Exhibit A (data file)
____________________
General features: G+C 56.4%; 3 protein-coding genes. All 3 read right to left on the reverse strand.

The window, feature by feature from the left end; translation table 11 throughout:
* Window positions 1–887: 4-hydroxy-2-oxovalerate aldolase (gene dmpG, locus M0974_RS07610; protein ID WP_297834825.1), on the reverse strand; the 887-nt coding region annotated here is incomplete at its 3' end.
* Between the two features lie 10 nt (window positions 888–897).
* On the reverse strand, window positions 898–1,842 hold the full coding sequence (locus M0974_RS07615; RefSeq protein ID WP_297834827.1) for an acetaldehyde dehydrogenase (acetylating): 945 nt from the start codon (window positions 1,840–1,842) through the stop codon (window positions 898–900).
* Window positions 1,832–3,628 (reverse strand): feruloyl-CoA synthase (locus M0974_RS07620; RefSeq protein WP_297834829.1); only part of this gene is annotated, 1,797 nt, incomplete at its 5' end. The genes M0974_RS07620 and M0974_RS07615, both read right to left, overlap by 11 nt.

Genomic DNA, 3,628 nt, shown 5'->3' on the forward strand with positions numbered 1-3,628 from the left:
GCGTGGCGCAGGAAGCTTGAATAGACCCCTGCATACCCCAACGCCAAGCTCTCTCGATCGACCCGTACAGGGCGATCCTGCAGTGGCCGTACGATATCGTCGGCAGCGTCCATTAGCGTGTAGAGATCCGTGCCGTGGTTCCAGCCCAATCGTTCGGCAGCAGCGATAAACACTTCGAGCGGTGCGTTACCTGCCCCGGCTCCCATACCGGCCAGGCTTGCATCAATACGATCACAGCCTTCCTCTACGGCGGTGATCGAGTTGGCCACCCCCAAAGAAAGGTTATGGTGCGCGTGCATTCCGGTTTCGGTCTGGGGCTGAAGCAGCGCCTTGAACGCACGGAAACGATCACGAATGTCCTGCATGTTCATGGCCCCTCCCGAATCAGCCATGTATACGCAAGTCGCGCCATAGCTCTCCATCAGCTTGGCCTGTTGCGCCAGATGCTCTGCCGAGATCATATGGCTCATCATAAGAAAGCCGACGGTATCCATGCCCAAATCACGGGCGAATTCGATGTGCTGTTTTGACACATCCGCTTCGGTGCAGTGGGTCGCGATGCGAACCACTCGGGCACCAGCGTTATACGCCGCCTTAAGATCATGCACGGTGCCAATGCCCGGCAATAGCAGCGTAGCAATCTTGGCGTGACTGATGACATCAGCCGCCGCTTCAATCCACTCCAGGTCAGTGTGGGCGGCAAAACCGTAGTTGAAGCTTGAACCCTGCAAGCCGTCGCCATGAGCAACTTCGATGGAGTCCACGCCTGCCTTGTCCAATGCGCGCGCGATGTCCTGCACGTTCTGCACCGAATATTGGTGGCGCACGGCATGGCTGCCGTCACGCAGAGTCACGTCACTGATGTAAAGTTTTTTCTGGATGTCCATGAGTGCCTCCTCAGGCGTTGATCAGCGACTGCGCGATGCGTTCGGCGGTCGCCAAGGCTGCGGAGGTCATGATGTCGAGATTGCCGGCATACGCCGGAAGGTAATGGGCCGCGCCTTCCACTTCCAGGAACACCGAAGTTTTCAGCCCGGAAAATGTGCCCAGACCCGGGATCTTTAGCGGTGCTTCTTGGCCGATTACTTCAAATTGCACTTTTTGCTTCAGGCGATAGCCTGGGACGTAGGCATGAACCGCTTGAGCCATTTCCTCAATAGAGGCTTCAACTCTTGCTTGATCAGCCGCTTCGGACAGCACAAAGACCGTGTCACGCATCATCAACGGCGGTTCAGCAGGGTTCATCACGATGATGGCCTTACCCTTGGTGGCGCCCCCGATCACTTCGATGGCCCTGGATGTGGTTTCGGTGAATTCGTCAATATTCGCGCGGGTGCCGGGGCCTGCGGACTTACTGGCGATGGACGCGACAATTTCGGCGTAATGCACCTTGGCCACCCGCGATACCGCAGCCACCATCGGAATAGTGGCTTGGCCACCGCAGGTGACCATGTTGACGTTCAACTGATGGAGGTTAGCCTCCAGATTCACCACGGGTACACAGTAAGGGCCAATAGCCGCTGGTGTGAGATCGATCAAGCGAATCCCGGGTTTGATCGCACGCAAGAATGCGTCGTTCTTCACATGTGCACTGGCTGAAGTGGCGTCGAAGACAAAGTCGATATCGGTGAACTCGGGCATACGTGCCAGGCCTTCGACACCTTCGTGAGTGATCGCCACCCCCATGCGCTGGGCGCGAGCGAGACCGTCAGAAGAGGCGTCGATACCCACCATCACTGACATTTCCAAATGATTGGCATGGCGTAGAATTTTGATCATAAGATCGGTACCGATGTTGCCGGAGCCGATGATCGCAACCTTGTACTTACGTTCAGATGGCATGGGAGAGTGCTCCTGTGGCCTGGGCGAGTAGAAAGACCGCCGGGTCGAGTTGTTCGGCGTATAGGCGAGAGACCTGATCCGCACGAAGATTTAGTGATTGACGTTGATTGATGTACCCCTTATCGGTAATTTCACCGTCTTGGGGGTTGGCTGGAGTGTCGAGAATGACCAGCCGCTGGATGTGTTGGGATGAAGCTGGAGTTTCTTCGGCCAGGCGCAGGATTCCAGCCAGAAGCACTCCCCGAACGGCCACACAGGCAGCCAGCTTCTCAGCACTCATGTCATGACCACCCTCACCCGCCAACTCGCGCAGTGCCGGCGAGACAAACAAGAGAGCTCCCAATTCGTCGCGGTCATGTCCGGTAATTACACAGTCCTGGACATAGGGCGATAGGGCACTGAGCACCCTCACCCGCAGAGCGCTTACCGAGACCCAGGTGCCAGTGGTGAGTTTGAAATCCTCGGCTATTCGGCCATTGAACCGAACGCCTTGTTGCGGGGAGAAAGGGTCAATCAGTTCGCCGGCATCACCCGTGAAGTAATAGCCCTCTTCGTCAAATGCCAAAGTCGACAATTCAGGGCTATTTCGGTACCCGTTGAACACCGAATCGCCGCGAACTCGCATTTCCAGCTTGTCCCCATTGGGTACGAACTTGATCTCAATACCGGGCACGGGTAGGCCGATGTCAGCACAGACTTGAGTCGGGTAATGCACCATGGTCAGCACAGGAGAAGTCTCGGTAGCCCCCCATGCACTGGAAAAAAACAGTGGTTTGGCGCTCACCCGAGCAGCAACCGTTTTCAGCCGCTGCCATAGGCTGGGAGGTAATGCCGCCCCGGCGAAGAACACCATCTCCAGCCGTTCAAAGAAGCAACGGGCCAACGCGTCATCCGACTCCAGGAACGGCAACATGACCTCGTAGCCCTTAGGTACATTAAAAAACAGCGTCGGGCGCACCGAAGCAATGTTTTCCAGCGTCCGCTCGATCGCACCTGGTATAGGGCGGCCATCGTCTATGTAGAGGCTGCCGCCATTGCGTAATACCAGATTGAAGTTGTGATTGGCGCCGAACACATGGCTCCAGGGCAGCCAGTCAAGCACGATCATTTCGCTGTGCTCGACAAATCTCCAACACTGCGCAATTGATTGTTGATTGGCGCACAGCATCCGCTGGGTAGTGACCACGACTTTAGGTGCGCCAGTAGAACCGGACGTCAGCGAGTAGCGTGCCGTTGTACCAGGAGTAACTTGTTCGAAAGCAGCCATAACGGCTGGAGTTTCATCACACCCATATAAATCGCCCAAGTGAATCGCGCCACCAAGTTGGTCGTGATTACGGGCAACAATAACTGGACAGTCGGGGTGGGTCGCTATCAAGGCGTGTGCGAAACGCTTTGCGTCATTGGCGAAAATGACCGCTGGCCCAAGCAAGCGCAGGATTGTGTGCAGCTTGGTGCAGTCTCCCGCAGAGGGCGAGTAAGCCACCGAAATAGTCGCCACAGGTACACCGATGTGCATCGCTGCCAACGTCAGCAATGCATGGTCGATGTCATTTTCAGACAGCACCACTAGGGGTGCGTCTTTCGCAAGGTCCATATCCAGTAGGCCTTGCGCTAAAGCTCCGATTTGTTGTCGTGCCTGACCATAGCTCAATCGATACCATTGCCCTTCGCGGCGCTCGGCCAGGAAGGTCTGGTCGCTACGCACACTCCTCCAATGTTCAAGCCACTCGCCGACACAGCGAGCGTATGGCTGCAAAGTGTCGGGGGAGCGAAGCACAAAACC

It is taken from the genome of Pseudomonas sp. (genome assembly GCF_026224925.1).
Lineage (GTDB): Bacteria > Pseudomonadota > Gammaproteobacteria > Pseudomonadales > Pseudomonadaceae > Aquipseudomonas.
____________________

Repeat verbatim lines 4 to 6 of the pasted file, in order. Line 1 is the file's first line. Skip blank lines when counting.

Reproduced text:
* Between the two features lie 10 nt (window positions 888–897).
* On the reverse strand, window positions 898–1,842 hold the full coding sequence (locus M0974_RS07615; RefSeq protein ID WP_297834827.1) for an acetaldehyde dehydrogenase (acetylating): 945 nt from the start codon (window positions 1,840–1,842) through the stop codon (window positions 898–900).
* Window positions 1,832–3,628 (reverse strand): feruloyl-CoA synthase (locus M0974_RS07620; RefSeq protein WP_297834829.1); only part of this gene is annotated, 1,797 nt, incomplete at its 5' end. The genes M0974_RS07620 and M0974_RS07615, both read right to left, overlap by 11 nt.